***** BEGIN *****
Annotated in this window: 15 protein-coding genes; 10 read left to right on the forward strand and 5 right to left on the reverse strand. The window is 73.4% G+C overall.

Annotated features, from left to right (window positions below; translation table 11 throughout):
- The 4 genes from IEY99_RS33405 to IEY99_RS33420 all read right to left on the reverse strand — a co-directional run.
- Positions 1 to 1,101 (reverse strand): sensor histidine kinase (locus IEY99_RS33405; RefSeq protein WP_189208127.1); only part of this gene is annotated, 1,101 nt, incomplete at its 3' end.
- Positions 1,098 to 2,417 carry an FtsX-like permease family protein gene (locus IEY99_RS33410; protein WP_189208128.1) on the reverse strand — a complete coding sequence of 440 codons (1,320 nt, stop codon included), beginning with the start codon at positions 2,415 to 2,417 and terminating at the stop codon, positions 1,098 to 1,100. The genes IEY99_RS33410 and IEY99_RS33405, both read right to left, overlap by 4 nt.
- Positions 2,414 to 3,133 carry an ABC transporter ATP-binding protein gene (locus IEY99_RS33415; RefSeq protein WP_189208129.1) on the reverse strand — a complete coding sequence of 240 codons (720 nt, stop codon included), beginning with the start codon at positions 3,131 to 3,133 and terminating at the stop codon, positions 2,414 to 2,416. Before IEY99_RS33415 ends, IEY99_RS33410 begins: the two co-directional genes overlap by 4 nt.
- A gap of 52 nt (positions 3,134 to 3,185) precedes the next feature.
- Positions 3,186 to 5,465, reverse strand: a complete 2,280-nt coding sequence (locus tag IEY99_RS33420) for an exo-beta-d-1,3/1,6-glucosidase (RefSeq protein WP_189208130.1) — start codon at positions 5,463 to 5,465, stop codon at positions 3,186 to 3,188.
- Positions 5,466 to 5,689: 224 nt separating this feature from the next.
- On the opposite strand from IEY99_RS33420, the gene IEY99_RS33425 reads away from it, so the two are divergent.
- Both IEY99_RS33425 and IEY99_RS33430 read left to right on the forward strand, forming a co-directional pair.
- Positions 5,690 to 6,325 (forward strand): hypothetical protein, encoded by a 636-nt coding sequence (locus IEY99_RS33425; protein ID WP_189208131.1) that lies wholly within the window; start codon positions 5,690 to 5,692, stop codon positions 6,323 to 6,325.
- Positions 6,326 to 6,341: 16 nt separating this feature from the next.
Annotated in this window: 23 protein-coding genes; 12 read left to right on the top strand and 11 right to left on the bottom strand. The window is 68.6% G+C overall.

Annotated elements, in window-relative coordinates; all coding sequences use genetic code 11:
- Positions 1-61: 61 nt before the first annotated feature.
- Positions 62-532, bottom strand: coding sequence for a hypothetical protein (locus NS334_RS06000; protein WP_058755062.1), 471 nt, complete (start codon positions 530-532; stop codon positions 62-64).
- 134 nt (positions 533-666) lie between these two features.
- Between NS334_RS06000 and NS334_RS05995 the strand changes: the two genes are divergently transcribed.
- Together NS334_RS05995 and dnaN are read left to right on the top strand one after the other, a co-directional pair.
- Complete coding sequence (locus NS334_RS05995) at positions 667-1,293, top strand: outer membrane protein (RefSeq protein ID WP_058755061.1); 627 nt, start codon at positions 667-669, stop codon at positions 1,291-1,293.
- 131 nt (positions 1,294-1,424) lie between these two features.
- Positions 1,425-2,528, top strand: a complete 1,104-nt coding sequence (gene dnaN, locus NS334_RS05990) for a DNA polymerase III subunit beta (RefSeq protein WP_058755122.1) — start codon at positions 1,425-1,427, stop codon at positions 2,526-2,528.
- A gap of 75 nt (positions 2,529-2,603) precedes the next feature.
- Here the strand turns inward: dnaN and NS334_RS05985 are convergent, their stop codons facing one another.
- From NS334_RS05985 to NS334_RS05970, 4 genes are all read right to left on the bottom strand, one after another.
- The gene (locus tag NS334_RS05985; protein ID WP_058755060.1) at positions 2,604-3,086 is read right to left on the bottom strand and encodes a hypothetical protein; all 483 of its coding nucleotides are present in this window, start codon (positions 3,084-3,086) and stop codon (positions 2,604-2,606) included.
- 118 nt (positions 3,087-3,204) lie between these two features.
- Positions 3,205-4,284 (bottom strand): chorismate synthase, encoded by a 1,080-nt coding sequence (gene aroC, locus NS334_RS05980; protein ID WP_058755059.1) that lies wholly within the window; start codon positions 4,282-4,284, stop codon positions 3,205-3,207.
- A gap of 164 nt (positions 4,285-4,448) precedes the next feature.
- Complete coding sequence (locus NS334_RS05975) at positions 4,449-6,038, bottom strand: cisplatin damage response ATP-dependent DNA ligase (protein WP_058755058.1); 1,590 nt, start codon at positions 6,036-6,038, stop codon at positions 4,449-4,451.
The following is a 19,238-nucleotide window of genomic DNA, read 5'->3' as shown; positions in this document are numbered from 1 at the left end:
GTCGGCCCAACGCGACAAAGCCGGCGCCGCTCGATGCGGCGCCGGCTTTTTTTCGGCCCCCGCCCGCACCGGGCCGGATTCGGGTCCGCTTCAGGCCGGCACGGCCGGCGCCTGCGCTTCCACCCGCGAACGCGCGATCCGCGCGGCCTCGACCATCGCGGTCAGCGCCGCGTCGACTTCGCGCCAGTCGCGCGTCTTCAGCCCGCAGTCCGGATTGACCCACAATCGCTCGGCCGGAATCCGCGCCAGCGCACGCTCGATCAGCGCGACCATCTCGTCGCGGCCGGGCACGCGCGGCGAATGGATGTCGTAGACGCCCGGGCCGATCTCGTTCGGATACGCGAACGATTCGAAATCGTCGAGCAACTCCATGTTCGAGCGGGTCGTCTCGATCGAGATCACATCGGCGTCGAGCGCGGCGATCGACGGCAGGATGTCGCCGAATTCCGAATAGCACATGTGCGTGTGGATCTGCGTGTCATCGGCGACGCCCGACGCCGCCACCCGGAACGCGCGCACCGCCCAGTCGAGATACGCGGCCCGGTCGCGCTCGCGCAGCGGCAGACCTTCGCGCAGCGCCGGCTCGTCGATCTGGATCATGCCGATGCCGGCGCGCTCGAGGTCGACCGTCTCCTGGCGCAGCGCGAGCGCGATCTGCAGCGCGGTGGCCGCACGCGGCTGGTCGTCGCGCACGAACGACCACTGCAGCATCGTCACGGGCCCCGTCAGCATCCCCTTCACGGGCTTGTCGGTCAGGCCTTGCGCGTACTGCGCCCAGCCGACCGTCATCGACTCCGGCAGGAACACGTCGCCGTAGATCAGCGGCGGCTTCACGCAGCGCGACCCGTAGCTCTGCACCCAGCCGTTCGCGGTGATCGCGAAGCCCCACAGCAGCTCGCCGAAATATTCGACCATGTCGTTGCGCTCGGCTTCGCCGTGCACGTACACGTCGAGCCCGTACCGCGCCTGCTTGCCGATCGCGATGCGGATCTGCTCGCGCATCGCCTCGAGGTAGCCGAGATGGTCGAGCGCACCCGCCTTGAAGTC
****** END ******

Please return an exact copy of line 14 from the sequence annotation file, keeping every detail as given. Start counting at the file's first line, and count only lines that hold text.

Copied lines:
Annotated in this window: 23 protein-coding genes; 12 read left to right on the top strand and 11 right to left on the bottom strand. The window is 68.6% G+C overall.